The ground states with *H*_{A} = 0 are trees which include every vertex. In the last term in the sum, remember that *x*_{uv,i} and *x*_{vu,i} are both spins that are included for each edge; the notation in the summation is meant to remind us of this. We then add

In order to solve the correct problem, we need to make sure that we never remove any *x*_{uv,i} from *H*_{B} in order to have a more negative total *H*. As each constraint in *H*_{A} contributes an energy ≥ *A* if it is violated, we conclude that setting 0 < *B* max(*c*_{uv}) < *A* is sufficient. The minimum of *E* will find the minimal spanning tree, subject to the degree constraint.

The number of spins required is |*V*|(⌊|*V*| + 1⌋ + 2)/2 + |*E*|(|*V*| + 1) + |*V*| ⌊1 + log Δ⌋. The maximal possible number of edges on any graph is |*E*| = O(|*V*|^{2}), so this Ising formulation may require a cubic number of spins in the size of the vertex set.

### 8.2. Steiner Trees

The NP-hard [18] Steiner tree problem is somewhat similar to the problem above: given our costs *c*_{uv}, we want to find a minimal spanning tree for a subset *U* ⊂ *V* of the vertices (i.e., a tree such that the sum of *c*_{uv}s along all included edges is minimal). We no longer impose degree constraints; the problem turns out to be “hard” already, as we now allow for the possibility of not including nodes which are not in *U*.

To solve this by finding the ground state of an Ising model, we use the same Hamiltonian as for the minimal spanning tree, except we add binary variables *y*_{v} for *v* ∉ *U* which determine whether or not a node *v* is included in the tree. We use the Hamiltonian *H* = *H*_{A} + *H*_{B}, where *H*_{A} enforces constraints similarly to in the previous case:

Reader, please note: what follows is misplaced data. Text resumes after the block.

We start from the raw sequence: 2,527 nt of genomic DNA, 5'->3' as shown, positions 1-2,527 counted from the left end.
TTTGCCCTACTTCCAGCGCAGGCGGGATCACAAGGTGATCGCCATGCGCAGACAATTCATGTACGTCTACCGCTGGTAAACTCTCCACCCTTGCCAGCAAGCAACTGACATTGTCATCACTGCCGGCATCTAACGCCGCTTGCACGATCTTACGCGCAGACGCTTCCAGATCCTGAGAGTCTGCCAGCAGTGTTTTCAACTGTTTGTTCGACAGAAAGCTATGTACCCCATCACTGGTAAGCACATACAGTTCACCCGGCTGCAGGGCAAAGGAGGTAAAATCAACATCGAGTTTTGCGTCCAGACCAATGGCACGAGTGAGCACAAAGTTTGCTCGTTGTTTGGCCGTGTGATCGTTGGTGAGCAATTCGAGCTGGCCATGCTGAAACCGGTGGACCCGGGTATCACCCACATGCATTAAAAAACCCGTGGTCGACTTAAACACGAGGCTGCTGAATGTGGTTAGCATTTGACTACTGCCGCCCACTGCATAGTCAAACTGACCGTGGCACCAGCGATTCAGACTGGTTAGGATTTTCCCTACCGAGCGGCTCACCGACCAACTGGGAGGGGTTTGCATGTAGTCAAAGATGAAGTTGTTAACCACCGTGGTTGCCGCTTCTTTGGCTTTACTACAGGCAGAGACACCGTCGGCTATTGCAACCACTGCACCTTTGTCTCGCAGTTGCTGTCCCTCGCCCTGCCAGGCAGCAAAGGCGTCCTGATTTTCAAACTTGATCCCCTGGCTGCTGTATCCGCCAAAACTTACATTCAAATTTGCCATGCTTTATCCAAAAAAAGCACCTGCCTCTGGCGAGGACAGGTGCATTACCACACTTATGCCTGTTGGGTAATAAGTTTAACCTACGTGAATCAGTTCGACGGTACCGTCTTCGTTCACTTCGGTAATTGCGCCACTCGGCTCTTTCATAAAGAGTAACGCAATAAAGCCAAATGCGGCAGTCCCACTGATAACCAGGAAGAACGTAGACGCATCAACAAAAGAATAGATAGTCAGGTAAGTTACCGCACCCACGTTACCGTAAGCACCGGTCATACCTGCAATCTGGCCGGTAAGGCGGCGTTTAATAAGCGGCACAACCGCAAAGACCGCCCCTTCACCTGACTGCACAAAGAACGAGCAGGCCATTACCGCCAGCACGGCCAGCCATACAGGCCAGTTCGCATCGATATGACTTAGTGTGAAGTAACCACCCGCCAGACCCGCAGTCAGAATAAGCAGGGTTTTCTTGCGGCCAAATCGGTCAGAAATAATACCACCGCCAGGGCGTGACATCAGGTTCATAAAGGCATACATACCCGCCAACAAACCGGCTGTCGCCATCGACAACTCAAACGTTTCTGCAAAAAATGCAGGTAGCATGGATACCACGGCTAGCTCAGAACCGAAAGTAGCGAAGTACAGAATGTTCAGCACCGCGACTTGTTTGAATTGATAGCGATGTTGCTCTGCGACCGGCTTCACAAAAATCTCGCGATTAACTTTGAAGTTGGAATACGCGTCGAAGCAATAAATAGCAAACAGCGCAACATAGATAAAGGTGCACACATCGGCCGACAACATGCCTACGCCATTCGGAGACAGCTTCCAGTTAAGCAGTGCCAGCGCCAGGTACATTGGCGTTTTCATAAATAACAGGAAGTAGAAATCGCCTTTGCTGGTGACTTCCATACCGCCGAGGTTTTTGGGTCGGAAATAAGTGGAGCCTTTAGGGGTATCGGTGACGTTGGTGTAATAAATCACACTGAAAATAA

We then use *H*_{B} from the previous model to determine the minimum weight tree; the same constraints on *A*/*B* apply. The number of spins is |*V*| (⌊|*V*| + 1⌋ + 4 + 2|*E*|)/2 + |*E*|.

### 8.3. Directed Feedback Vertex Set

A feedback vertex set for a directed graph *G* = (*V, E*) is a subset *F* ⊂ *V* such that the subgraph (*V* − *F*, ∂(*V* − *F*)) is acyclic (has no cycles). We will refer to *F* as the feedback set. Solving a decision problem for whether or not a feedback set exists for |*F*| ≤ *k* is NP-complete [18]. We solve the optimization problem of finding the smallest size of the feedback set first for a directed graph—the extension to an undirected graph will be a bit more involved.

Before solving this problem, it will help to prove two lemmas. The first lemma is quite simple: there exists a node in a directed acyclic graph which is not the end point of any edges. Suppose that for each vertex, there was an edge that ends on that vertex. Then pick an arbitrary vertex, pick any edge ending on that vertex, and follow that edge in reverse to the starting vertex. Repeat this process more than *N* times, and a simple counting argument implies that we must have visited the same node more than once, at least once. Thus, we have traversed a cycle in reverse, which contradicts our assumption.

The second lemma is as follows: a directed graph *G* = (*V, E*) is acyclic if and only if there is a height function *h*: *V* → ℕ such that if *uv* ∈ *E, h*(*u*) < *h*(*v*): i.e., every edge points from a node at lower height to one at higher height. That height function existence implies acyclic is easiest to prove using the contrapositive: suppose that a graph is cyclic. Then on a cycle of edges, we have

is a contradiction. To prove that an acyclic graph has a height function, we construct one recursively. Using our first lemma, we know that there exists a vertex *u* with only outgoing edges, so let us call *h*(*u*) = 1. For any other vertex, we will call the height of that vertex *h*(*v*) = 1 + *h*′(*v*), where *h*′(*v*) is found by repeating this process on the graph with node *u* removed (which must also be acyclic). It is clear this process will terminate and assign exactly one node height *i* for each integer 1 ≤ *i* ≤ |*V*|.